Replica set built by Tom Hoeppe DJ5RE
Many thanks to Colin Wright GM4HWO who forwarded this article which was received at the Museum of Communication (MoC) in Burntisland from German amateur Tom Höppe DJ5RE. It relates to the late Harry Matthews who was the first curator of the MoC collection when it was located at Edinburgh University.
As mentioned later, Tom's DJ5RE entry in QRZ.com contains more on his work with historic radios
and a photo of him with his collection of them..
Pete GM4BYF notes that this incident is mentioned in Spycatcher by Oreste Pinto (1952).
Dear Ladies and Gentlemen,
My name is Thomas Höppe and I am from Bavaria/Germany. I do research about spy activities in WW2, with a special interest in German spy missions into Great Britain (in preparation of Operation Sealion). Some time ago I got a copy of a folder from Dr. Lissock / Belgium, who passed away decades ago. Here I found schematics from Edinburgh, drawn by Harry Matthews:
Circuit diagram of the receiver, drawn by Harry Matthews.
Circuit diagram of the transmitter, drawn by Harry Matthews.
I know that Mr. Matthews is well-known for you. He did a great job! I built a replica of the whole set, and the schematic was 100% correct. Today I know this is the only schematic taken accurately from an original. I build replicas, so this are very important documents for me.
I also got this picture, showing the set on display in your Museum (Edinburgh?):
I know it is said that this set was given back to William Merrilees (Chief Constable of Edinburgh - Ed.) after the war. It was published in "After the Battle" Nr. 11 in 1976, where we've got told this was the Set of Drücke/Eriksen, arrested in Portgordon, north Scotland. The picture from the Museum shows the set together with the passport of Wälti, another "Lena" agent arriving in Scotland. The passport in the vitrine is that of Werner Wälti. Both is wrong! During the last years, the files in the National Archives in Kew were declassified. It became obvious that the units given to the Museums after the war were often mixed up. Today, I can prove that the set, the only SE88/5 known from England, was nor the set from Drücke/Eriksen, neither that of Wälti. It belonged to agent Schmidt, who changed the sides and took part in the double-cross system and became famous as "TATE". Some books were written about TATE! You have a very interesting piece of history in your house! The numbers on the receiver (S.O.24) and the transmitter (46) match to the file about TATE from Kew.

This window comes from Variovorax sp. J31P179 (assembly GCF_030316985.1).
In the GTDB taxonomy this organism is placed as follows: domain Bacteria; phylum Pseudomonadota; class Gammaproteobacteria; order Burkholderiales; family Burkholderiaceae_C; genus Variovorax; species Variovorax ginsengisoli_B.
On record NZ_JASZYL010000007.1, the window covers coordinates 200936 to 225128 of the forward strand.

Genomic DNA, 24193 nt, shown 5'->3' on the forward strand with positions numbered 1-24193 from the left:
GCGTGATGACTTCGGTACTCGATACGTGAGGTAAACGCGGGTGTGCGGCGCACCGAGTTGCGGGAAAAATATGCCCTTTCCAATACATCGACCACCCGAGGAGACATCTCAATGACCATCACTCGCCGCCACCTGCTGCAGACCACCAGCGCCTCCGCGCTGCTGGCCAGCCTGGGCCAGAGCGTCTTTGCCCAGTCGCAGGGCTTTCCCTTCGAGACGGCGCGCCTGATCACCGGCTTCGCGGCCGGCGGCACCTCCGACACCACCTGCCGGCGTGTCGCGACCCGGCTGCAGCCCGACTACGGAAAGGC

The file is KV 2-62. You can make a download from the National Archives, maybe a museum can get it for free. My replica works fine, and I can demonstrate it on amateur radio. Maybe your museum club station is interested in a test. I add a picture. More on www.qrz.com/db/dj5re
I hope this info was interesting for you. Best wishes from Bavaria Tom, DJ5RE.
Tom Höppe DJ5RE with his collection of replica spy radios. Photo c/o DJ5RE / QRZ.com